I know, I know. I’m the guy who hates worship music. Let’s just put that out there. I’ve even posted about this anti-passion before. See my ode to the great Rodney Crowell.
However, I do like church (generally).
My family and I recently purchased a house near Athens, Georgia and so we’ve been snooping around churches there. Who knows what’s going to happen, but we’ve found one we really like so far, and the music is no small part of that.
The church is called Classic City Community Church and their band is called “The Classic City Collective.” I’ve been so moved by them that I even bought their CD today (also apparently available on iTunes and Amazon).
The group undermines all my comfortable cynicism about Christian music. They seem to have a commitment to artistry that eludes most contributers to the decline of Christian Culture (aka “praise bands”).
They have taste. They have musical talent. And most of all, they can claim that most unique trait, subtlety. The music is emotional, but not boorish. These folks clearly are passionate about God, but they also have dignity and brains.
In other words there are no lyrics like “Heaven meets Earth like a sloppy wet kiss.”
Contemporary physicists like to point out that given the vastness of the universe, the appearance of life here indicates that it all but certainly exists elsewhere. Likewise, this group’s existence has given me hope that there are musicians out there who are fighting against my bitter cynicism about Christian music and culture.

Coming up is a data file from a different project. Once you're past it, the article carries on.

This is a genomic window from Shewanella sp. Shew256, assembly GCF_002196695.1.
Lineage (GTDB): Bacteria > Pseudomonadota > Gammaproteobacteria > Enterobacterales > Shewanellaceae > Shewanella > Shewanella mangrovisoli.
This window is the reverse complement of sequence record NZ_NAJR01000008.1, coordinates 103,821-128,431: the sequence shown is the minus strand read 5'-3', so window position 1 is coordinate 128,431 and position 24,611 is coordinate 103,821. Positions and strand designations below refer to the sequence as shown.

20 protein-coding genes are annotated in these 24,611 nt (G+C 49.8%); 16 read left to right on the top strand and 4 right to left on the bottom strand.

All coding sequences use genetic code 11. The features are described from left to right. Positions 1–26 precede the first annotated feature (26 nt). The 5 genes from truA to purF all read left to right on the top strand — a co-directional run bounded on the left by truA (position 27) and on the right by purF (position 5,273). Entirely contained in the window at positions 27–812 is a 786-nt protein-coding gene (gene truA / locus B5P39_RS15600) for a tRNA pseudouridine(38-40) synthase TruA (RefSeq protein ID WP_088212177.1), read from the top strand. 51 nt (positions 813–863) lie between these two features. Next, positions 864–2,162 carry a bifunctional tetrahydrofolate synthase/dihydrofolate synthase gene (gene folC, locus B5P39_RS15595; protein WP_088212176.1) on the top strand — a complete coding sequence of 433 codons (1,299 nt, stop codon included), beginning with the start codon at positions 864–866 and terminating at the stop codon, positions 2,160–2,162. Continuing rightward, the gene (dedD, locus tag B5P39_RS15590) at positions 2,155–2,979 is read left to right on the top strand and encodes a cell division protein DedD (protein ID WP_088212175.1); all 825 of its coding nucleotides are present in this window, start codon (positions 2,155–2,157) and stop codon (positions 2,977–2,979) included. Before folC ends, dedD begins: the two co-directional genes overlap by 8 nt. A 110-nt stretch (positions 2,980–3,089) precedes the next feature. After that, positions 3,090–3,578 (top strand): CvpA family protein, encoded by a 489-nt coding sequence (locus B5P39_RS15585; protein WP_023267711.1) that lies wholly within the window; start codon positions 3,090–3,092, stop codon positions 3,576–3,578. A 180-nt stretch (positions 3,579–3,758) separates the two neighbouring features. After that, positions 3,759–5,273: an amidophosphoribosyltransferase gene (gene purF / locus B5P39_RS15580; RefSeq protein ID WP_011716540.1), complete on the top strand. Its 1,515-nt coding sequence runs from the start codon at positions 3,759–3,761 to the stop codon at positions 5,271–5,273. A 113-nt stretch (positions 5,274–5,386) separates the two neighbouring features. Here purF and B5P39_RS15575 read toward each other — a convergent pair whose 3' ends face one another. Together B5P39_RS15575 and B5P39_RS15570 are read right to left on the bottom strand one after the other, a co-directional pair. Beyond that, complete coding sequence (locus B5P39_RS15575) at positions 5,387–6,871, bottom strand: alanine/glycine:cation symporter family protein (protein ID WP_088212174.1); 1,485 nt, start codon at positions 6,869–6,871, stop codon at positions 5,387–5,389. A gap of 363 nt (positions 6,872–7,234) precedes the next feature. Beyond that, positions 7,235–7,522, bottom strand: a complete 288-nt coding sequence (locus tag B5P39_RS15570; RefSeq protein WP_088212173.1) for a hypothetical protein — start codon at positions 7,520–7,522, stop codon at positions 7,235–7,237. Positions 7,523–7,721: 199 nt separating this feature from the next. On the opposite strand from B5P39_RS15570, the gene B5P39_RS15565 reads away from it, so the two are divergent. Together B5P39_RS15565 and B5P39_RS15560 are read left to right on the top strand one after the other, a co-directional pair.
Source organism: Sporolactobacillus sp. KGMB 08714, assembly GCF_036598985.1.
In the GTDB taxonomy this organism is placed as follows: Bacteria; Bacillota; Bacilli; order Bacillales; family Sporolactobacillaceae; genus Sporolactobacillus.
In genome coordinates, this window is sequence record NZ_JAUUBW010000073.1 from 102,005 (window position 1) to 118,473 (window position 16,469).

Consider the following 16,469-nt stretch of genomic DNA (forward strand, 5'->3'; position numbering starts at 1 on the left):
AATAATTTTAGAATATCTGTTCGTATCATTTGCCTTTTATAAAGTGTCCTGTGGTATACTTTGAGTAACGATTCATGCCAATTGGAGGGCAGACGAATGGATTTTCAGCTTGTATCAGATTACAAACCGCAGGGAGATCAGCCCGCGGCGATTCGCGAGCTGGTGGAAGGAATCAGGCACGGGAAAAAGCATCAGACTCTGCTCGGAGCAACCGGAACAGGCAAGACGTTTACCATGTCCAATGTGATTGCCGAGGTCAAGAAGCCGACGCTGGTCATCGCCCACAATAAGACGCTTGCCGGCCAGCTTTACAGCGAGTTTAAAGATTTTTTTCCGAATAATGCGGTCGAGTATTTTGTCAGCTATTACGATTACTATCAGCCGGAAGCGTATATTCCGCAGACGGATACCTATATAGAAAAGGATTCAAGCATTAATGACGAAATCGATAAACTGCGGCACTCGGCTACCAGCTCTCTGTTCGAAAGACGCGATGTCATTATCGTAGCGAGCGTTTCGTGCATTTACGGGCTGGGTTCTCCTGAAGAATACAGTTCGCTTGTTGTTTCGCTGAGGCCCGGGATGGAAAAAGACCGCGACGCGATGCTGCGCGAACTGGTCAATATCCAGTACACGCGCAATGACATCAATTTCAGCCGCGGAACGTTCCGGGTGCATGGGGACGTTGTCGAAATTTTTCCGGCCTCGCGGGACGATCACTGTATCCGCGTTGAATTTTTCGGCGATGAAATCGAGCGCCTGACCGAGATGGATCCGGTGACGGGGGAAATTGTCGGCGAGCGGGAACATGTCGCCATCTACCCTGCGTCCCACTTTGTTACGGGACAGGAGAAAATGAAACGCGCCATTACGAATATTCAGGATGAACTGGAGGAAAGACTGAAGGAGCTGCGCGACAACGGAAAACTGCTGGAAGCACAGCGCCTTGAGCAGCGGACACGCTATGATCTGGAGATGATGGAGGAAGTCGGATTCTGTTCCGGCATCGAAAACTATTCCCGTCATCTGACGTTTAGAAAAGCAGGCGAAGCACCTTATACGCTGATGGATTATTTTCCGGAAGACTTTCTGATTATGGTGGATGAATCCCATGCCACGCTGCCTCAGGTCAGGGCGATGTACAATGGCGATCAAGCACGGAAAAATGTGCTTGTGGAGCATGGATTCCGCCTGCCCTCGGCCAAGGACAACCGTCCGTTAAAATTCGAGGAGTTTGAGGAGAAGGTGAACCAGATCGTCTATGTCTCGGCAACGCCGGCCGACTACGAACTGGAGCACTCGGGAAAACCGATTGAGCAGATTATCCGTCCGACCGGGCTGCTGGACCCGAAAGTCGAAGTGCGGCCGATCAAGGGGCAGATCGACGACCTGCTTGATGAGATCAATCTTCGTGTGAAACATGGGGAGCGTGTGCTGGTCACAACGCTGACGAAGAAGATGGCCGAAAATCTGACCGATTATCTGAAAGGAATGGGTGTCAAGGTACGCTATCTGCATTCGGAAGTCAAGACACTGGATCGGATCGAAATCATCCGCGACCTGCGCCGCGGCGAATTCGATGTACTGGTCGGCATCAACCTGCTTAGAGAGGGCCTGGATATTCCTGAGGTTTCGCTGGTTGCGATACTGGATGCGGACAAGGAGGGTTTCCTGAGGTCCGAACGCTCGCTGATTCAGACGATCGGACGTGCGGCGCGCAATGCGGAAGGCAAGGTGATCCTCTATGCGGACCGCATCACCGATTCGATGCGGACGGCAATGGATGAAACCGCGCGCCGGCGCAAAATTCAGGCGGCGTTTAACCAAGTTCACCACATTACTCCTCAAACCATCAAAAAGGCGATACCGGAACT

If good taste and dedicated artistry exists in Athens, surely it exists elsewhere. This is no small leap into optimism for me, and I’m grateful for the correction.
Here’s a clip they produced about the band and its mission. Do yourself a favor and give ’em a shot.
Two highlights I’d like to point out. At about 1:15 in, there is sample of an utterly beautiful song called “A Mind at Perfect Peace.” I wish I could find a clip of the whole thing because it is truly lovely.
Also during that clip, the group’s leader, Paul Reeves, reflects on his reluctance to write worship music in the first place. He basically claims that the purpose of this music is a great responsibility and that he “didn’t want to do that flippantly.”
This betrays a commendable artistic maturity, let alone a fine spiritual one. Well done, sir. You’ve sold a tough (yet newly hopeful) customer.